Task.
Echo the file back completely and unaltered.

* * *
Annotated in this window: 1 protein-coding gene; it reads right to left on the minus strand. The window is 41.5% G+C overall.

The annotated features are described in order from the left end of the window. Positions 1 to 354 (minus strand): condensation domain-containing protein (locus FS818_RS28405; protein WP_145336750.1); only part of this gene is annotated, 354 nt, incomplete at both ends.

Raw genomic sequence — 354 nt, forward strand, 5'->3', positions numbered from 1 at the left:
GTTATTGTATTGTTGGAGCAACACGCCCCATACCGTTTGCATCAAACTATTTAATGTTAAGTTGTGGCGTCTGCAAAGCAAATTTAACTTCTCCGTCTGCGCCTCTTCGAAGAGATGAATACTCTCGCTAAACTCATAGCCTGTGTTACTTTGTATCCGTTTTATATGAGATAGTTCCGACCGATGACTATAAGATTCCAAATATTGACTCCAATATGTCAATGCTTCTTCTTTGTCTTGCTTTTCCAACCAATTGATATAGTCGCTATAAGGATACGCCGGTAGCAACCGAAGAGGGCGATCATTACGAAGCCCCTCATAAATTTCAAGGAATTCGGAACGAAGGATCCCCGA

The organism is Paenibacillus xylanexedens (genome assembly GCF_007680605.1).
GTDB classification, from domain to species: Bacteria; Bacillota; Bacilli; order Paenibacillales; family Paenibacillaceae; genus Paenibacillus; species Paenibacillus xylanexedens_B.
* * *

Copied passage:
Annotated in this window: 1 protein-coding gene; it reads right to left on the minus strand. The window is 41.5% G+C overall.

The annotated features are described in order from the left end of the window. Positions 1 to 354 (minus strand): condensation domain-containing protein (locus FS818_RS28405; protein WP_145336750.1); only part of this gene is annotated, 354 nt, incomplete at both ends.

Raw genomic sequence — 354 nt, forward strand, 5'->3', positions numbered from 1 at the left:
GTTATTGTATTGTTGGAGCAACACGCCCCATACCGTTTGCATCAAACTATTTAATGTTAAGTTGTGGCGTCTGCAAAGCAAATTTAACTTCTCCGTCTGCGCCTCTTCGAAGAGATGAATACTCTCGCTAAACTCATAGCCTGTGTTACTTTGTATCCGTTTTATATGAGATAGTTCCGACCGATGACTATAAGATTCCAAATATTGACTCCAATATGTCAATGCTTCTTCTTTGTCTTGCTTTTCCAACCAATTGATATAGTCGCTATAAGGATACGCCGGTAGCAACCGAAGAGGGCGATCATTACGAAGCCCCTCATAAATTTCAAGGAATTCGGAACGAAGGATCCCCGA

The organism is Paenibacillus xylanexedens (genome assembly GCF_007680605.1).
GTDB classification, from domain to species: Bacteria; Bacillota; Bacilli; order Paenibacillales; family Paenibacillaceae; genus Paenibacillus; species Paenibacillus xylanexedens_B.